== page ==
Results and Discussion

In our previous work, we have shown highly damaging structural consequences of genetic mutations on native conformations of proteins [27-32]. Here we have investigated the structural consequences of cancer associated mutation F28L in RAC1 protein. The molecular docking analysis was conducted using autodock 4.0 packages to unravel the changes in GTP-binding affinity in mutant structure as compared to native. A notable change in interaction affinity was observed in mutant structure. In native RAC1 protein, the optimal binding energy was ~ 7.32 kcal/mol whereas in mutant (F28L) it was found to be ~ 2.45 kcal/mol. The changes in interaction affinity obtained in our work in direct concordance to the result obtained by Davis et al. [1] and has revealed the damaging consequences of mutation on GTP binding affinity of RAC1 protein.

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Figure 2. Backbone RMSDs are shown as a function of time for native and mutant RAC1 protein structures at 300 K.

Native is shown in black and mutant in red.

https://doi.org/10.1371/journal.pone.0077453.g002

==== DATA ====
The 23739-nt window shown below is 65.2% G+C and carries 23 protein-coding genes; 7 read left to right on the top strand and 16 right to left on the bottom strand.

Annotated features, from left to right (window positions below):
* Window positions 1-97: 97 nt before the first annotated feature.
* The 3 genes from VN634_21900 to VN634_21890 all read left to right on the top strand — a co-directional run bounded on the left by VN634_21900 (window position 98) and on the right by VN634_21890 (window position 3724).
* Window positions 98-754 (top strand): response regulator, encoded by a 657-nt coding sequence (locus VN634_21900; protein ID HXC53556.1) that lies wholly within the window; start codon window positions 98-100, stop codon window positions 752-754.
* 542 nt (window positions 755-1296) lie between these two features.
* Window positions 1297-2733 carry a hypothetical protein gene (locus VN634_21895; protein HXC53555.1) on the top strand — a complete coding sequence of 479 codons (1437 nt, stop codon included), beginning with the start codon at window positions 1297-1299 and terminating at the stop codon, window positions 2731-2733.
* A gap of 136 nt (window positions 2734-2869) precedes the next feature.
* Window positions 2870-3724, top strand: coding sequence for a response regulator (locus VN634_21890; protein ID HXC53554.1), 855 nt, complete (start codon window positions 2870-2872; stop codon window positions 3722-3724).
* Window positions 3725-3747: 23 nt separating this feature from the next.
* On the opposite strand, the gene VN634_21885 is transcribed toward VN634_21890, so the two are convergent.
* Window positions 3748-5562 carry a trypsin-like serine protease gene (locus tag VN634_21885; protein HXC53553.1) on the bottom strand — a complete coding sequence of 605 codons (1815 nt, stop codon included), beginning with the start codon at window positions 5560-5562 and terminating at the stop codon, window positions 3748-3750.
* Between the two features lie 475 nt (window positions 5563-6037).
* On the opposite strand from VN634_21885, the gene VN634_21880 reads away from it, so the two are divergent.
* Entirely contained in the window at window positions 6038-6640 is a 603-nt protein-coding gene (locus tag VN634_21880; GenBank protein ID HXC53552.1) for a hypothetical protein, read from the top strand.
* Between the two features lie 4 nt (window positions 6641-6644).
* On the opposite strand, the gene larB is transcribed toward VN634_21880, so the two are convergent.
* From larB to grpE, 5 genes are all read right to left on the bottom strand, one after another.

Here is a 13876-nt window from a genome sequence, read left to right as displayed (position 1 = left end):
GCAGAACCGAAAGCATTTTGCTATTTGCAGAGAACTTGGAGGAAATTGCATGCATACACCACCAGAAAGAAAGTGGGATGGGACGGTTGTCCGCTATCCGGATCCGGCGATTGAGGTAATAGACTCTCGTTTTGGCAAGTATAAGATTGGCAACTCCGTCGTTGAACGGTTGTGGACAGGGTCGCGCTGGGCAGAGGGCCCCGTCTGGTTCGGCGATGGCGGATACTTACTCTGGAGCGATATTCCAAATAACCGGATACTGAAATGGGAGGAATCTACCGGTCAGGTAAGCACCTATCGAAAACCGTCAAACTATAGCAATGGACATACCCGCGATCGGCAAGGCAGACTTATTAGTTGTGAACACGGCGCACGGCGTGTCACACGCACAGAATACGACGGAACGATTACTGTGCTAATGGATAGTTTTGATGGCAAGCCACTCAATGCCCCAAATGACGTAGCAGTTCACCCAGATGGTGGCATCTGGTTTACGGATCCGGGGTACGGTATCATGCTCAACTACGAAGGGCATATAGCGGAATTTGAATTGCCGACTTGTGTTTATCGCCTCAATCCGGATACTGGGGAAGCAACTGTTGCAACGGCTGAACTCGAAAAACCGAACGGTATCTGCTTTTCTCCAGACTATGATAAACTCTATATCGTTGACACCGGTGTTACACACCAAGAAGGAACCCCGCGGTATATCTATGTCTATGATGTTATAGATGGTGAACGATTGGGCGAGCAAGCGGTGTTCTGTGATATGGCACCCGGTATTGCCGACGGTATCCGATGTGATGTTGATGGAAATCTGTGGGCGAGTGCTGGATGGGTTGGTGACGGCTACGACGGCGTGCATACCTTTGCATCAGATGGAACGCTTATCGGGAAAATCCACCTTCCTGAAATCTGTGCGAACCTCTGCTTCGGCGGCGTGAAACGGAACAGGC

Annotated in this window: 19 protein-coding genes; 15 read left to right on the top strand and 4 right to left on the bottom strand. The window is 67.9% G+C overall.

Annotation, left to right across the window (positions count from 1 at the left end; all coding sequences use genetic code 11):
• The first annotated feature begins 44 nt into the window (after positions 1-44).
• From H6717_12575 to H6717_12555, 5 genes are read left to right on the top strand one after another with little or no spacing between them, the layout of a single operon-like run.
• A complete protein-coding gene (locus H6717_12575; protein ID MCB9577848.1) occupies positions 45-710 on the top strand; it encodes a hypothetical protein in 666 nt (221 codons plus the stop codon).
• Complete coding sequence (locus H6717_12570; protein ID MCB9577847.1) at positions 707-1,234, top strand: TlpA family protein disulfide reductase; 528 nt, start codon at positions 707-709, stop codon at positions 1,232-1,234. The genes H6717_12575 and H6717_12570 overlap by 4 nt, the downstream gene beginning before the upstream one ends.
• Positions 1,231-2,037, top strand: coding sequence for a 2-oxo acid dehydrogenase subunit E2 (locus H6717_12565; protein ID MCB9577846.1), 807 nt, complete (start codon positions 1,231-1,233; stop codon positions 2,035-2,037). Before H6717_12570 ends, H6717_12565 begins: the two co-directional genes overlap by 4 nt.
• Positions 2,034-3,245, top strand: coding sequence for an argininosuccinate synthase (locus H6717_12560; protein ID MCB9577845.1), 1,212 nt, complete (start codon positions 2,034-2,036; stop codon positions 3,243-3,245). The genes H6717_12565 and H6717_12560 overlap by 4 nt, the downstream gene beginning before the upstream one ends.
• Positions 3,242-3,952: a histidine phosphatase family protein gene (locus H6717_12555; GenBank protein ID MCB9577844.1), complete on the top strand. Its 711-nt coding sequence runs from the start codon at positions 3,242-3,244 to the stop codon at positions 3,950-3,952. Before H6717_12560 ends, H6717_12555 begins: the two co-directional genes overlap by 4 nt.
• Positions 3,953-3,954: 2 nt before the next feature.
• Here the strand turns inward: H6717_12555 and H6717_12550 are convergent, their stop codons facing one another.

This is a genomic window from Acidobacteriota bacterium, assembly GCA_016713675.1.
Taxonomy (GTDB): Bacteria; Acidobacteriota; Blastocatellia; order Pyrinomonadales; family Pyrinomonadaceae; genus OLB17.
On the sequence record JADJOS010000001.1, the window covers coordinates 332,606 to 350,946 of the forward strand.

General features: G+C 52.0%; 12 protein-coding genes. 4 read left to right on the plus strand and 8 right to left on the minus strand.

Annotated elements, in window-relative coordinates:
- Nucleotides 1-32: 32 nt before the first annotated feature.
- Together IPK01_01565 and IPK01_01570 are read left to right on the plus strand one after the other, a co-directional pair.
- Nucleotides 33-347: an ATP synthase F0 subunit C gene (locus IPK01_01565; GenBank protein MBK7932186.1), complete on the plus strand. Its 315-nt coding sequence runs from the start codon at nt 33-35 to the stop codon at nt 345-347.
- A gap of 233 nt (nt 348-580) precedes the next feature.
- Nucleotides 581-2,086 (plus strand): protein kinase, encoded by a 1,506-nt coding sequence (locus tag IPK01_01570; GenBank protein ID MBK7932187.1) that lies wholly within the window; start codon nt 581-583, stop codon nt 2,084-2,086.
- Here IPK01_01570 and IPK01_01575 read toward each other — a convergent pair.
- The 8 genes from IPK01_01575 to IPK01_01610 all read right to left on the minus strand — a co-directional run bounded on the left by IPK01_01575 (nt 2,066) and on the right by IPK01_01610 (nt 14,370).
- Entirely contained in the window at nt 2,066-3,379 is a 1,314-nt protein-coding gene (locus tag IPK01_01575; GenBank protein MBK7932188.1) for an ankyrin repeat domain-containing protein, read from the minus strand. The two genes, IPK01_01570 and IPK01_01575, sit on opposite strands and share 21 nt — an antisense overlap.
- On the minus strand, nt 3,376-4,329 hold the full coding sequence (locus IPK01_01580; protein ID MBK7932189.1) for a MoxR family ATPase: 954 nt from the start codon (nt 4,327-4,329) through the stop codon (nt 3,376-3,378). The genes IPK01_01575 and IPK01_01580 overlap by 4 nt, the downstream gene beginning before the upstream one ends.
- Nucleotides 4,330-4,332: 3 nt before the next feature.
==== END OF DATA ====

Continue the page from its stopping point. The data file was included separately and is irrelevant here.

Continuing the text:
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Figure 3. RMSF of the backbone Cα atoms of native and mutant RAC1 protein versus time at 300 K.

Native is shown in black and mutant in red.

https://doi.org/10.1371/journal.pone.0077453.g003

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Figure 4. Projection of the motion of the protein in phase space along the first two principal eigenvectors for native and mutant RAC1 protein at 300 K: Native is shown in black and mutant in red.

https://doi.org/10.1371/journal.pone.0077453.g004

Protein–ligand interactions are often accompanied by significant changes in their conformation. To illustrate the molecular changes associated with the loss of ligand interaction affinity of mutant protein, it is recommended to perform large scale molecular dynamics simulations. Thus, we conducted molecular dynamics simulation for 300 ns to examine the changes in conformation behaviour of the mutant protein as compared to the native. We investigated RMSD, RMSF and NHbond variation between the native and mutant structure. RMSD for all the Cα atoms from the initial structure were calculated which was considered as the central criterion to measure the protein system. In Figure 2, native and mutant RAC1 proteins showed similar type of deviation throughout the simulation from their starting structure, resulting in backbone RMSD ~ 0.07 nm -0.29 nm during the simulation. Mutant showed slightly distinct fashion of deviation after ~170 ns when compared to native, although the overall RMSD fluctuations were very much similar in native as well as in mutant. This magnitude of fluctuations together with very small difference between the average RMSD values after the relaxation period (~0.025 nm), led to conclusion that simulation produced stable trajectories, thus providing a suitable basis for further analyses.